• March 2018
    No 63 (2018)

    The articles in the March 2018 edition of SACQ illustrate or address change, justice, representation and response in criminal justice in South Africa and beyond. The articles by Guy Lamb and Ntemi Nimilwa Kilekamajenga ask how systems and agencies learn from periods of crisis. Lamb focuses on massacres perpetrated by the police in South Africa, and asks what impact these have had on changing the police organization. Kilekamajenga addresses the crisis of overburden and overcrowding in the Tanzanian criminal justice and prison systems, and asks whether this provides a moment to consider whether restorative interventions offer promise in resolving the problem.

    Peter Alexander, Carin Runciman, Trevor Ngwane, Boikanyo Moloto, Kgothatso Mokgele and Nicole van Staden draw our attention to the frequency and turmoil of community protests between 2005 and 2017, and challenge us to reconsider the ways in which protest is framed as violent, disruptive and disorderly, and how we measure and represent it in the media and elsewhere.

    Jameelah Omar provides a case note on the Social Justice Coalition’s constitutional challenge of provisions of the Regulation of Gatherings Act, which criminalizes the failure to provide notice of a gathering of 15 or more protesters. This case note discusses this significant judgment that declared these provisions of section 12(1)(a) of the Act unconstitutional.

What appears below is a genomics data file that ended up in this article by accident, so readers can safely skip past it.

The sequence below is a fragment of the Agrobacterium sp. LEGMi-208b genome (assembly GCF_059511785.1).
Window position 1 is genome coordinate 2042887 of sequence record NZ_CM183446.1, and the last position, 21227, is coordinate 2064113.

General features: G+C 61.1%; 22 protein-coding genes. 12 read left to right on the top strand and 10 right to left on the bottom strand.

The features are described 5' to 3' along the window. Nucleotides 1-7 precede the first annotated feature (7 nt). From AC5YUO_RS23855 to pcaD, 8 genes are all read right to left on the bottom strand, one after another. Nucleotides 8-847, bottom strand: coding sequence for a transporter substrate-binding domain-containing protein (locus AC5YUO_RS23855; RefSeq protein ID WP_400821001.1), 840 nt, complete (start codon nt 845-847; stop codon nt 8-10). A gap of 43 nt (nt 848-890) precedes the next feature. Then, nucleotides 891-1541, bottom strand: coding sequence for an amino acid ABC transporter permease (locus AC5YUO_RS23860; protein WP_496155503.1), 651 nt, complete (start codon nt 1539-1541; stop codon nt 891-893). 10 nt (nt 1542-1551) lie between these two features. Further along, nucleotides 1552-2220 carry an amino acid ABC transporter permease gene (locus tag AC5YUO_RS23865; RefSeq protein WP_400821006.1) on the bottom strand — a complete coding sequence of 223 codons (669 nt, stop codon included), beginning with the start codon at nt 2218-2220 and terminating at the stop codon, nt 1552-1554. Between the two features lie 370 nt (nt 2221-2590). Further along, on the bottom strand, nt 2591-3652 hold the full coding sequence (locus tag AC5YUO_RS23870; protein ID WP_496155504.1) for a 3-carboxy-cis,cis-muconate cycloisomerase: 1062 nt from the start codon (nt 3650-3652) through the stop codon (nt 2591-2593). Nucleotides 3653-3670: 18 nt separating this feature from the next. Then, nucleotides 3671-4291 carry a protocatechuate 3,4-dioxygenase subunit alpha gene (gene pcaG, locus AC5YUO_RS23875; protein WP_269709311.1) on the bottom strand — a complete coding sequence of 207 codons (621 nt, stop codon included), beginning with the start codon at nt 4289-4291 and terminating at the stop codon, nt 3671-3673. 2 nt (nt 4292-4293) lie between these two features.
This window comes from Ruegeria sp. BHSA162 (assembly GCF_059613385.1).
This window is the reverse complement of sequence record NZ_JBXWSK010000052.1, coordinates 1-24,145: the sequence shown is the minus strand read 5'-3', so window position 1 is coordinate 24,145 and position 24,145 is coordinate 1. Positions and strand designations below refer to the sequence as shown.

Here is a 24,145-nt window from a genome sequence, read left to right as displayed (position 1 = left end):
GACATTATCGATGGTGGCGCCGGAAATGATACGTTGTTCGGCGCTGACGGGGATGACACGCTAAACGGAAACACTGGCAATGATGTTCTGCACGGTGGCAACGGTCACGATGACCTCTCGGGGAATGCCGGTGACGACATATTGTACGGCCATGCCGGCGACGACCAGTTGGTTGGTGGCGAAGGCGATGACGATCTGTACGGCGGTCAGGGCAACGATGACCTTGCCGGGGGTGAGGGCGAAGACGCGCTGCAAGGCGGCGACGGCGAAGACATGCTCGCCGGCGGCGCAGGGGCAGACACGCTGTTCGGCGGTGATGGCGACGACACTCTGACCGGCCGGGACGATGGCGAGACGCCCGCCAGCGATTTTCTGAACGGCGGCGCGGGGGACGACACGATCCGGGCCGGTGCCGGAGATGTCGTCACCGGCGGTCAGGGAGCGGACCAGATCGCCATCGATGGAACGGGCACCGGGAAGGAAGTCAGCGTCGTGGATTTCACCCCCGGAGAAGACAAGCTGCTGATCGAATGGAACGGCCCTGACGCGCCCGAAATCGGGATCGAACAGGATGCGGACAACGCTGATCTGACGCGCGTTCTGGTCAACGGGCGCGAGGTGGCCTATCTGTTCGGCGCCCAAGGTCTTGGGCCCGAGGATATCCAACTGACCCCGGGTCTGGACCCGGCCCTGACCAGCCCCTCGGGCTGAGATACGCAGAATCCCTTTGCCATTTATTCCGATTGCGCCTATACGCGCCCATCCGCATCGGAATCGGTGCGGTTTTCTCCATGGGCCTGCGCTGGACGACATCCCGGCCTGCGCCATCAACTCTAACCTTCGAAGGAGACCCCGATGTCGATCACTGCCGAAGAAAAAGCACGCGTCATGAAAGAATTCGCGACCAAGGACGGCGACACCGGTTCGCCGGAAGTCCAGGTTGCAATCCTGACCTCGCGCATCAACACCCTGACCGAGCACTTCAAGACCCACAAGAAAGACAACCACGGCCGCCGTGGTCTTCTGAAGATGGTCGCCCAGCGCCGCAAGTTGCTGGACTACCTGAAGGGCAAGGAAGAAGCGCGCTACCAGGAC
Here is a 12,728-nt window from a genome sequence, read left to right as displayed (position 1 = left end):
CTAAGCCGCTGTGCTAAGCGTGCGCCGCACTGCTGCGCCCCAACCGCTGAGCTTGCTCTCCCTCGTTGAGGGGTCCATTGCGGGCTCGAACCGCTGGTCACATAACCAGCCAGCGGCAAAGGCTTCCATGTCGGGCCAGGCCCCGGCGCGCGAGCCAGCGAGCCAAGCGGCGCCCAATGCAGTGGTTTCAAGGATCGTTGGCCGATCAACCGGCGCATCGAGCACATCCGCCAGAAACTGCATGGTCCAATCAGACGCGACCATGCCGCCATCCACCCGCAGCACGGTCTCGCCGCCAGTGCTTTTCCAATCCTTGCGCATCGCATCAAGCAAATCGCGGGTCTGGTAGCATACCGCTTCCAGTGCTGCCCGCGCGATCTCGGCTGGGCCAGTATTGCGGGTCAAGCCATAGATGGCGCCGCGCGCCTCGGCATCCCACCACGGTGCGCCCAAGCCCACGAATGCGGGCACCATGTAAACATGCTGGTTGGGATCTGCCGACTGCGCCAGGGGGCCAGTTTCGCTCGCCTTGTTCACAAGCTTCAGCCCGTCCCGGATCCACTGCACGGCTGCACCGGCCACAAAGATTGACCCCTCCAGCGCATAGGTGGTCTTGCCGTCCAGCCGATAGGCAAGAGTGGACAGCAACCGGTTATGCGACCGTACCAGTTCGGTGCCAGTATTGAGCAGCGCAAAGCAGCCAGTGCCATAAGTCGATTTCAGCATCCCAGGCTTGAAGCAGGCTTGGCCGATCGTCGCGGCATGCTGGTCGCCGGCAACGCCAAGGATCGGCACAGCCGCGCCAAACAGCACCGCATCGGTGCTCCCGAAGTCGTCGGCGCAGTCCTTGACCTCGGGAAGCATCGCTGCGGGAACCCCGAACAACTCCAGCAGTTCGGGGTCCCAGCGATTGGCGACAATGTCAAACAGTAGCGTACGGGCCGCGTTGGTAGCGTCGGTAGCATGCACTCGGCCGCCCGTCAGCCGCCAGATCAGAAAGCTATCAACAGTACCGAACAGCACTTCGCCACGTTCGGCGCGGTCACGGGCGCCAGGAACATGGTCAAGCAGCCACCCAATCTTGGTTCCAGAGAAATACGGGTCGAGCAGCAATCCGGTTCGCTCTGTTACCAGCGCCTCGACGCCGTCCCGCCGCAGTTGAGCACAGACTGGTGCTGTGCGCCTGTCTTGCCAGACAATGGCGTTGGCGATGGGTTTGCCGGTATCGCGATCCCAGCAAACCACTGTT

Two scholar/activists,  Nick Simpson and Vivienne Mentor-Lalu, discuss the Water Crisis and its impact on questions of vulnerability, risk and security in “On the Record”, illustrating our society’s challenges increasingly touch questions about safety and security, and of how the nature of our responses (both in terms of who is able to respond effectively, and what that response looks like) visibilise questions about who benefits and who is left behind.

  • December 2017
    No 62 (2017)

    This issue of South African Crime Quarterly is a special issue focusing on protest. It is guest edited by Kelley Moult of the Centre for Law and Society at the University of Cape Town.

    Articles in this edition illustrate the ways that academics, activists, lawyers and practitioners are engaging with questions of protest and response. Two articles address the law on protest. Chamberlain and Snyman survey the protest landscape through the lens of the public interest legal sector, and question, through the experience of Right2Protest, the ways in which court processes are being used as tools with which to quash protest activities. Omar uses the Social Justice Coalition’s challenge to the Regulation of Gatherings Act (RGA) to highlight the controversies around the Act’s regulatory provisions.

    Two articles focus on protest related to the right to basic education. Ally argues that the current legal framework on protest fails to protect and enable children’s right to protest, and uses the case of Mlungwana and Others v State and Others to show how the criminalisation of peaceful protest not only violates the state’s responsibility but also fails to take into account the best interests of children. Focusing on the South African Schools Act, Skelton and Nsibirwa show tensions between the right to protest and to basic education. Problematizing the implementation if provisions that create criminal accountability in the context of protest (including parents’ decisions to keep children out of school), they argue that holding protesters accountable under criminal law may be desirable, but that the proposed amendments to the Schools Act do not resolve these practical tensions.